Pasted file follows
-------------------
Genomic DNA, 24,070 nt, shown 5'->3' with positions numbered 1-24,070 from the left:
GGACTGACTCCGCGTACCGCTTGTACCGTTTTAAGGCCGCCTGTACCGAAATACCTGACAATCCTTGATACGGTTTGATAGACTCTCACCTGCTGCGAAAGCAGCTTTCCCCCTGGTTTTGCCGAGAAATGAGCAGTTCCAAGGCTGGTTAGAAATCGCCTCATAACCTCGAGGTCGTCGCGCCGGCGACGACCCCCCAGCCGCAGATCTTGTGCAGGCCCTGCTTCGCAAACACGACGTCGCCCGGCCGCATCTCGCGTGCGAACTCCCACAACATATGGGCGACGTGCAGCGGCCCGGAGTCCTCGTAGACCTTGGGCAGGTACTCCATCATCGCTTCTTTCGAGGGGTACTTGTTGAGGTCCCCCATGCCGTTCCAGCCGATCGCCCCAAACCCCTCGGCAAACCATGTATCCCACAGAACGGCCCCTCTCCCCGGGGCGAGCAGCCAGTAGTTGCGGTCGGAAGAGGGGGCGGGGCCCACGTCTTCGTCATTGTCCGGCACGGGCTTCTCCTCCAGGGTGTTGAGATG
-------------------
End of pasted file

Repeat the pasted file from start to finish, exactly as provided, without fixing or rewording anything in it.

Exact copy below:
Genomic DNA, 24,070 nt, shown 5'->3' with positions numbered 1-24,070 from the left:
GGACTGACTCCGCGTACCGCTTGTACCGTTTTAAGGCCGCCTGTACCGAAATACCTGACAATCCTTGATACGGTTTGATAGACTCTCACCTGCTGCGAAAGCAGCTTTCCCCCTGGTTTTGCCGAGAAATGAGCAGTTCCAAGGCTGGTTAGAAATCGCCTCATAACCTCGAGGTCGTCGCGCCGGCGACGACCCCCCAGCCGCAGATCTTGTGCAGGCCCTGCTTCGCAAACACGACGTCGCCCGGCCGCATCTCGCGTGCGAACTCCCACAACATATGGGCGACGTGCAGCGGCCCGGAGTCCTCGTAGACCTTGGGCAGGTACTCCATCATCGCTTCTTTCGAGGGGTACTTGTTGAGGTCCCCCATGCCGTTCCAGCCGATCGCCCCAAACCCCTCGGCAAACCATGTATCCCACAGAACGGCCCCTCTCCCCGGGGCGAGCAGCCAGTAGTTGCGGTCGGAAGAGGGGGCGGGGCCCACGTCTTCGTCATTGTCCGGCACGGGCTTCTCCTCCAGGGTGTTGAGATG